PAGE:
The Spring 2023 anime season is looking promising overall, with a slew of new shows that have either already delivered solid premieres or are highly anticipated. Heavenly Delusion, For example, may become one of the season's biggest new releases, while Mashle and Oshi no Ko are sure to draw a large audience, not to mention anime sequels such as Demon Slayer, Dr. Stone, and KonoSuba, among others.

However, there are some titles that serve only to drag the season down, as is the case with Tezuka Productions' My Home Hero, a seinen manga-based crime thriller that appears promising on paper but fails miserably in terms of writing and overall execution.


The Plot of My Home Hero – And Why It's Already a Major Problem

Tetsuo Tosu is a typical middle-aged Japanese salaryman with a supportive wife and a daughter, Reika, who is now a college student living on her own. However, when Tetsuo notices bruises on Reika's face and suspects that she is being abused, he learns that she is dating a man named Nobuto Matori, who has a long history of abusing his girlfriends and extorting money from them and their families. When he is beaten up by Nobuto and his gang and then accidentally cornered in Reika's apartment, Tetsuo murders Nobuto in a fit of rage, which his wife witnesses immediately. Tetsuo must now dispose of the body and conceal the fact that he murdered someone, all while Tetsuo's gang and yakuza family members investigate his sudden disappearance.

While such a story may indeed sound thrilling from the premise alone, one of the biggest problems with My Home Hero is that it writes its own female cast members more or less out of the picture, stripping Reika in particular of all agency despite the events leading up to Nobuto's murder. Reika isn't a fully developed character; she's just a victim and a plot device to allow Tetsuo to take center stage as a man determined to protect his family at all costs. Although the story is supposed to revolve around Reika's plight and Tetsuo's reaction to it, her role is reduced to that of a supporting "damsel in distress." This isn't a story about an abused woman regaining control; it's a revenge story told entirely from a male point of view, primarily for the enjoyment of the anime's older male target audience.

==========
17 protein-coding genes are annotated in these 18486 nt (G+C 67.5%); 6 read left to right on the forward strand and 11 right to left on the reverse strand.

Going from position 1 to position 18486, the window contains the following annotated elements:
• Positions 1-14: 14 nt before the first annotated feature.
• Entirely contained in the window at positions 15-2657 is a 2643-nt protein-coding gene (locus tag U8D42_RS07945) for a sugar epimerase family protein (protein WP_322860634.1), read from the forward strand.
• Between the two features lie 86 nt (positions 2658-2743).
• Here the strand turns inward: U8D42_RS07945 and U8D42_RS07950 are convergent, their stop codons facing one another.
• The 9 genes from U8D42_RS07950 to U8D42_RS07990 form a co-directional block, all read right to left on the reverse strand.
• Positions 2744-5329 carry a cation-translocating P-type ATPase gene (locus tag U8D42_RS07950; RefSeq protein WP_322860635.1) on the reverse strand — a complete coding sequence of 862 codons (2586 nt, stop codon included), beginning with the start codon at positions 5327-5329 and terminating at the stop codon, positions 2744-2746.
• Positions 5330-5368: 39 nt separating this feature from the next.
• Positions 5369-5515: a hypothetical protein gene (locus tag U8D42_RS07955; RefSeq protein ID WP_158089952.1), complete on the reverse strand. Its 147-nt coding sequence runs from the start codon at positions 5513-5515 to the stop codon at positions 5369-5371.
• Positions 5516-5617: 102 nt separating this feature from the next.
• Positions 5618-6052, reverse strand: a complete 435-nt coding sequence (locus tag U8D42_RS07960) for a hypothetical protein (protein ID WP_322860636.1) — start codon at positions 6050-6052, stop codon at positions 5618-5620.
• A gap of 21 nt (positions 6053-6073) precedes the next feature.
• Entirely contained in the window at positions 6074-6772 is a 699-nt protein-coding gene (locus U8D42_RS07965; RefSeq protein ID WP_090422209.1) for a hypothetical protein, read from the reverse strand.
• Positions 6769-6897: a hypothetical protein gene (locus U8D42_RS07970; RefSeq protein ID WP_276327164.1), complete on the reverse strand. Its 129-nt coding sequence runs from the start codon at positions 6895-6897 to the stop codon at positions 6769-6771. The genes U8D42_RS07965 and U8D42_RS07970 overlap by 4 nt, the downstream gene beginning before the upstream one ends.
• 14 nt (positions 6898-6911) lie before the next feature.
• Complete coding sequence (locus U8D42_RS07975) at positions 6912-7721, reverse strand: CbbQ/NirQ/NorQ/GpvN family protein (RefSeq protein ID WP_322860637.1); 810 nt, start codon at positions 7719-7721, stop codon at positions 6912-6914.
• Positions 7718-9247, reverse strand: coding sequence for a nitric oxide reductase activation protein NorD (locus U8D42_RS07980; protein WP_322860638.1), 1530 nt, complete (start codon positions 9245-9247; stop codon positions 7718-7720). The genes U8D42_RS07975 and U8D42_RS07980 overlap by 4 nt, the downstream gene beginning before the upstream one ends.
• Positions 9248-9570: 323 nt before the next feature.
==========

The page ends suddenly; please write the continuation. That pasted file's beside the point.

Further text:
Domestic Violence and Physical Abuse Against Women as portrayed by My Home Hero

My Home Hero's second elephant in the room is that its presentation of physical abuse, and more specifically, domestic violence, is so ridiculously over-the-top that it almost feels like a parody of itself at times. There is certainly no subtlety here, as Nobuto and his gangster group are portrayed as so evil as to be laughable. All of his scenes feature a loud-mouthed young man in flashy clothes who openly and explicitly brags about having beaten up his girlfriends in the past. The gang members try to outdo each other in terms of abuse, boasting about cracking women's skulls or rupturing their internal organs. They also engage in physical violence and intimidation in broad daylight, all while numerous bystanders look on awkwardly or pretend not to notice.

It's this kind of blunderingly excessive writing that makes My Home Hero impossible to take even remotely seriously, let alone have any emotional reaction to Tetsuo murdering Nobuto in the first episode in order to protect his only daughter. In fact, when Tetsuo first discovers evidence of Nobuto's abuse of Reika earlier in the episode, the scene is played out as comedic, with Reika abruptly leaving the family restaurant when Tetsuo questions her about her bruises before falling to the floor and dramatically screaming her name.

Combined with the show's cringe-inducingly on-the-nose depiction of violence against women, My Home Hero's premiere isn't just bad -- it's borderline offensive. Viewers may want to skip it and look elsewhere for their violent action or suspense material, as it is easily one of the worst new titles to premiere this spring. After all, with so much to choose from this anime season, viewers shouldn't have to look too hard to find something far superior.